Things are gettin’ a mite testy chez Phil Scott these days. His weekly Covid briefing for September 28 was an exercise in statistical diversion, gaslighting, word salad and straw man punching.
Oh, and the usual journalism FAIL. The reporters get the governor for two hours every week and they rarely take the opportunity to ask probing questions on the biggest immediate challenge we face. The reporting on Scott’s briefings is often more like stenography than journalism. The beginning of this week’s Question Time featured several consecutive questions that weren’t about Covid at all. The end of the sesh came early, after a number of reporters who’d signed up to ask questions decided that, well, actually, they didn’t have anything to ask.
It wasn’t an entirely dismal parade, but it was largely a missed opportunity to quiz the gov and his top officials on, for example, their policy stubbornness, statistical sleight-of-hand, failure to help the schools fight Covid, or the growing chorus of criticism from the medical and public health communities.
There was also, as discussed previously, an almost complete dearth of follow-up when some official evades an inquiry, fumbles an answer, or spews some serious bullshit. Which happens a lot. This is mainly an issue with the format, but it also reflects an unwillingness to abandon prepared questions in favor of follow-up, a lack of advance research, and probably attention spans too short to listen all the way through.
There was one solid journalistic exchange that got a bit too hot for the governor’s taste. It produced a lovely bouquet of evasion, misstatements, verbal stumbles and filibusters. Details after the jump.
As you may recall, Scott has consistently argued against tougher measures because, he says, he’d have to impose a state of emergency to do so.
Well, on Tuesday that balloon got popped.
A reporter (who wasn’t identified so I could understand) asked a very good question. Aren’t there steps that could be taken short of a state of emergency, such as a public health order?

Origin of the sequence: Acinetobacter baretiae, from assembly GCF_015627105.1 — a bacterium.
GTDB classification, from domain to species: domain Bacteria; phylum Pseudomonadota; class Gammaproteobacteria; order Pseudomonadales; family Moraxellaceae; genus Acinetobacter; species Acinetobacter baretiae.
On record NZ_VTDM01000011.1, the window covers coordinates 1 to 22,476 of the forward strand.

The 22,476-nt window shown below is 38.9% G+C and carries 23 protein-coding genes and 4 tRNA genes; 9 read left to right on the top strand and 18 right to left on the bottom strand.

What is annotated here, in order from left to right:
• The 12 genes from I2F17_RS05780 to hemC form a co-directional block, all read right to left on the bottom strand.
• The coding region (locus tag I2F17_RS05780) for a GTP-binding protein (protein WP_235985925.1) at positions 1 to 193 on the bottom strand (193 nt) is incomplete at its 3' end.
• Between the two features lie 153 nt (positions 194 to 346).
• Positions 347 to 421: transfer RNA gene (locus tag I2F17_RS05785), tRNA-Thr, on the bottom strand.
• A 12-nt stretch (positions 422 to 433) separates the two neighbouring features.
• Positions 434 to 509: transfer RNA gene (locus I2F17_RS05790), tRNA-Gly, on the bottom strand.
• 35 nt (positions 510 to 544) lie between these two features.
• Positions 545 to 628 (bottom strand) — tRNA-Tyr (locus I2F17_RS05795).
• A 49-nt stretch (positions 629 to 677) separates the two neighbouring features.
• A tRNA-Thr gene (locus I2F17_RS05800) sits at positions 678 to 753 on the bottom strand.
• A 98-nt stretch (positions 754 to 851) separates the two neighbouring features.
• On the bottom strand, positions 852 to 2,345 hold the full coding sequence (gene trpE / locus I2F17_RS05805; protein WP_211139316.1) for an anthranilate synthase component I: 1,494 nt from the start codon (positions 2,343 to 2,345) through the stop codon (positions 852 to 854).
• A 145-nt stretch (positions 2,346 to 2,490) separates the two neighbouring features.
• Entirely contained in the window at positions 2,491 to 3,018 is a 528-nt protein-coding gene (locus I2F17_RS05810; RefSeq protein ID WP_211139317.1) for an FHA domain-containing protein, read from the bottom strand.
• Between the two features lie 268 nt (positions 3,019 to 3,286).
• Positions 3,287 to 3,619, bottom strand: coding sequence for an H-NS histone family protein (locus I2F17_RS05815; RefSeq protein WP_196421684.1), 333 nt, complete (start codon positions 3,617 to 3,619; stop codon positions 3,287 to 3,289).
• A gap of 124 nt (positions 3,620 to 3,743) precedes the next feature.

“You could, I suppose,” replied Scott. “We haven’t looked into that. But I think it just leads to more.”
Wait wait wait. YOU HAVEN’T LOOKED INTO THAT???
You haven’t made a thorough search of all possible avenues for fighting Covid? After four-plus years in office, there are areas of gubernatorial power you’re unclear about?
A short while later, mirabile dictu, a reporter followed up on that. Hasn’t the administration, he asked, looked into other measures besides a state of emergency?
Scott tried again. “Well, we know that there can be a health order,” he said. Funny, he didn’t know that a few minutes earlier.
He continued: “But it’s not something we’re interested in doing at this point. I mean, we just think that would lead to other steps that we’re not willing to take right now.”
Again, wait wait wait. A public health order is a gateway policy? It’s the first domino to fall? You start out with a public health order, and pretty soon you’ve declared martial law and the National Guard is mowing down the citizenry?
It was about here that it looked like a little smoke was coming out the guv’s ears, like that android Captain Kirk disabled with the Liar’s Paradox.
Speaking of slippery slopes, the way Scott described a Covid state of emergency made it sound like early-stage Fascism. He was asked why he wouldn’t set benchmark numbers that would trigger a state of emergency, as other states have done.